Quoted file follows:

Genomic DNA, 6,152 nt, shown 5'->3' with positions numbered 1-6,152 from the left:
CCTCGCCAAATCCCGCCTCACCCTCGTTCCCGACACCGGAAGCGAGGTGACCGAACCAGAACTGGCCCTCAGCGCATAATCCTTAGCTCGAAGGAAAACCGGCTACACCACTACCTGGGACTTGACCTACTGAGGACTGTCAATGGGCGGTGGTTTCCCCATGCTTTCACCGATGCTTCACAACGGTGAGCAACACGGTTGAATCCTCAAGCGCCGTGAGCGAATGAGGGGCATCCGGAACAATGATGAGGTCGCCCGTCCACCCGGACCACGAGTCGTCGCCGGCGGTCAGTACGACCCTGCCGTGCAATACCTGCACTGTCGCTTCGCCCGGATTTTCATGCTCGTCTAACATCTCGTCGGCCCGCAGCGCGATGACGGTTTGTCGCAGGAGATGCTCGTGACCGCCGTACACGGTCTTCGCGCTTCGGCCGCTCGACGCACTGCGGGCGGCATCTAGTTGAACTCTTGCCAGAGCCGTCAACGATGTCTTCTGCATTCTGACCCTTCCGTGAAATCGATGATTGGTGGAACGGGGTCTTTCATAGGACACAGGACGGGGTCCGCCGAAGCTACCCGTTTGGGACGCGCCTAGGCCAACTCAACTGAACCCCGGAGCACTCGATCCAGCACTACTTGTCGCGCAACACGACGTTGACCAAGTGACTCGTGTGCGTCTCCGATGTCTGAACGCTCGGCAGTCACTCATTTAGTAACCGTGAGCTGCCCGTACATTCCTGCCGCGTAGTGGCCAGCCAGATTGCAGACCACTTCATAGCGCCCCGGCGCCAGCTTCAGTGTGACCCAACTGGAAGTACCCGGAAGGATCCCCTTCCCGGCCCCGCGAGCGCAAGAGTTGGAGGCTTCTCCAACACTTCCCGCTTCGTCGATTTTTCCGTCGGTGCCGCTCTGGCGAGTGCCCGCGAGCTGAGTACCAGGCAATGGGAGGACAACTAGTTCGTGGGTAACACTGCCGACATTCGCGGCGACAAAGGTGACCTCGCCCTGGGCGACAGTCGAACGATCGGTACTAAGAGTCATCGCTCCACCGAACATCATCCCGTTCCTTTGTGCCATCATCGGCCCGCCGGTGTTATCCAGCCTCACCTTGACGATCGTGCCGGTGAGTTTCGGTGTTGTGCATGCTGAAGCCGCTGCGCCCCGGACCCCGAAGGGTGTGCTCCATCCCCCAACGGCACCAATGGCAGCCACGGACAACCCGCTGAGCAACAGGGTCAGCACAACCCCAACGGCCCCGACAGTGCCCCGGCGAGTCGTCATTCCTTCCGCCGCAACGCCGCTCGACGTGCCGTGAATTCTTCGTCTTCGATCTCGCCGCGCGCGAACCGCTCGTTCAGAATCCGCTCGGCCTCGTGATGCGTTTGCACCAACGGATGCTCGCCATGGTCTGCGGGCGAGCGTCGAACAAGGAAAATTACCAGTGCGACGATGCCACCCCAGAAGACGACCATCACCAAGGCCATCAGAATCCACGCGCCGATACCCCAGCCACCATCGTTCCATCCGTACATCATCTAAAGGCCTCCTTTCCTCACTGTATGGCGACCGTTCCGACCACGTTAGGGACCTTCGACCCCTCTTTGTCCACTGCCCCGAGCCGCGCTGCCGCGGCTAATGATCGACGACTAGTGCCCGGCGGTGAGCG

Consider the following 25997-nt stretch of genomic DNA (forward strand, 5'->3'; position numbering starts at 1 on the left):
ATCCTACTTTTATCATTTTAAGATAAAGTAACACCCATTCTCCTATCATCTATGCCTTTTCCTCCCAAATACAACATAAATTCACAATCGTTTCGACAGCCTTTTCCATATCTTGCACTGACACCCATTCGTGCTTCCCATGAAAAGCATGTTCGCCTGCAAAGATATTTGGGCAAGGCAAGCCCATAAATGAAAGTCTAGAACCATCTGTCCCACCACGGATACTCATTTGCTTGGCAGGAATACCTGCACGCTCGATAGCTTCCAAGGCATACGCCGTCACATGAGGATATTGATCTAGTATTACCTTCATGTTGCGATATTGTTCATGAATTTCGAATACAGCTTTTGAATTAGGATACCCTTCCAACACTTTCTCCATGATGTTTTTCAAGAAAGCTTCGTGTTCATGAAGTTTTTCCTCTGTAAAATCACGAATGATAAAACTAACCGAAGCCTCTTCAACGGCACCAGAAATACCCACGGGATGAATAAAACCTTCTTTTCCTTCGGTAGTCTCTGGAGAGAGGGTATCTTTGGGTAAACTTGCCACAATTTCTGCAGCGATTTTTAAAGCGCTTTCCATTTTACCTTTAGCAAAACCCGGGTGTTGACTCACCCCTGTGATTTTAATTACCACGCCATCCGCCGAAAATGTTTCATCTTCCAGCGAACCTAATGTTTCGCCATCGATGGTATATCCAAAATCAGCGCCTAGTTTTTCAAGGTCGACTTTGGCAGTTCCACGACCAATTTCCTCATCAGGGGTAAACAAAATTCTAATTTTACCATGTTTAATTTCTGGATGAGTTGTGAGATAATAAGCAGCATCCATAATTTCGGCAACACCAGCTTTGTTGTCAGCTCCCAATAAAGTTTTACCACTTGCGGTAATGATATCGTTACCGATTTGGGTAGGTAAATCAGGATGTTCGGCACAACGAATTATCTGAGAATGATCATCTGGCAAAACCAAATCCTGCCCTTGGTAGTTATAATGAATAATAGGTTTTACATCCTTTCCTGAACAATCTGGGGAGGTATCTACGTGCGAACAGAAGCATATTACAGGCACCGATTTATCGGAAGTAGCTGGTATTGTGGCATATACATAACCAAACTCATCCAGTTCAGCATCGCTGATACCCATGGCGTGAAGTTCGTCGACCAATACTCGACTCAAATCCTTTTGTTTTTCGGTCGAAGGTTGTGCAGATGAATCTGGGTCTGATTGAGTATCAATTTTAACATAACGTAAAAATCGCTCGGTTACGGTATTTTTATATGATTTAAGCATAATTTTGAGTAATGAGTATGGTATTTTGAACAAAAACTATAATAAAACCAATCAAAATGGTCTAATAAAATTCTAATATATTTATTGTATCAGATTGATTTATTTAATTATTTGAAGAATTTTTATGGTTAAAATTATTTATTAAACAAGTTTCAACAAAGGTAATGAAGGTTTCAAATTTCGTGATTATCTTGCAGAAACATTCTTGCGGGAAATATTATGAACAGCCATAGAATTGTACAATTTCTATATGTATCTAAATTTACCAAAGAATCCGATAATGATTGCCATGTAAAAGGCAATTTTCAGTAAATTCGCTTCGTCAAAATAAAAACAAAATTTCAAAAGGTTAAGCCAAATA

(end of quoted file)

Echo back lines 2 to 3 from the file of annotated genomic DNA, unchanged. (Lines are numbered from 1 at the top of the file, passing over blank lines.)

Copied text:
CCTCGCCAAATCCCGCCTCACCCTCGTTCCCGACACCGGAAGCGAGGTGACCGAACCAGAACTGGCCCTCAGCGCATAATCCTTAGCTCGAAGGAAAACCGGCTACACCACTACCTGGGACTTGACCTACTGAGGACTGTCAATGGGCGGTGGTTTCCCCATGCTTTCACCGATGCTTCACAACGGTGAGCAACACGGTTGAATCCTCAAGCGCCGTGAGCGAATGAGGGGCATCCGGAACAATGATGAGGTCGCCCGTCCACCCGGACCACGAGTCGTCGCCGGCGGTCAGTACGACCCTGCCGTGCAATACCTGCACTGTCGCTTCGCCCGGATTTTCATGCTCGTCTAACATCTCGTCGGCCCGCAGCGCGATGACGGTTTGTCGCAGGAGATGCTCGTGACCGCCGTACACGGTCTTCGCGCTTCGGCCGCTCGACGCACTGCGGGCGGCATCTAGTTGAACTCTTGCCAGAGCCGTCAACGATGTCTTCTGCATTCTGACCCTTCCGTGAAATCGATGATTGGTGGAACGGGGTCTTTCATAGGACACAGGACGGGGTCCGCCGAAGCTACCCGTTTGGGACGCGCCTAGGCCAACTCAACTGAACCCCGGAGCACTCGATCCAGCACTACTTGTCGCGCAACACGACGTTGACCAAGTGACTCGTGTGCGTCTCCGATGTCTGAACGCTCGGCAGTCACTCATTTAGTAACCGTGAGCTGCCCGTACATTCCTGCCGCGTAGTGGCCAGCCAGATTGCAGACCACTTCATAGCGCCCCGGCGCCAGCTTCAGTGTGACCCAACTGGAAGTACCCGGAAGGATCCCCTTCCCGGCCCCGCGAGCGCAAGAGTTGGAGGCTTCTCCAACACTTCCCGCTTCGTCGATTTTTCCGTCGGTGCCGCTCTGGCGAGTGCCCGCGAGCTGAGTACCAGGCAATGGGAGGACAACTAGTTCGTGGGTAACACTGCCGACATTCGCGGCGACAAAGGTGACCTCGCCCTGGGCGACAGTCGAACGATCGGTACTAAGAGTCATCGCTCCACCGAACATCATCCCGTTCCTTTGTGCCATCATCGGCCCGCCGGTGTTATCCAGCCTCACCTTGACGATCGTGCCGGTGAGTTTCGGTGTTGTGCATGCTGAAGCCGCTGCGCCCCGGACCCCGAAGGGTGTGCTCCATCCCCCAACGGCACCAATGGCAGCCACGGACAACCCGCTGAGCAACAGGGTCAGCACAACCCCAACGGCCCCGACAGTGCCCCGGCGAGTCGTCATTCCTTCCGCCGCAACGCCGCTCGACGTGCCGTGAATTCTTCGTCTTCGATCTCGCCGCGCGCGAACCGCTCGTTCAGAATCCGCTCGGCCTCGTGATGCGTTTGCACCAACGGATGCTCGCCATGGTCTGCGGGCGAGCGTCGAACAAGGAAAATTACCAGTGCGACGATGCCACCCCAGAAGACGACCATCACCAAGGCCATCAGAATCCACGCGCCGATACCCCAGCCACCATCGTTCCATCCGTACATCATCTAAAGGCCTCCTTTCCTCACTGTATGGCGACCGTTCCGACCACGTTAGGGACCTTCGACCCCTCTTTGTCCACTGCCCCGAGCCGCGCTGCCGCGGCTAATGATCGACGACTAGTGCCCGGCGGTGAGCG

Consider the following 25997-nt stretch of genomic DNA (forward strand, 5'->3'; position numbering starts at 1 on the left):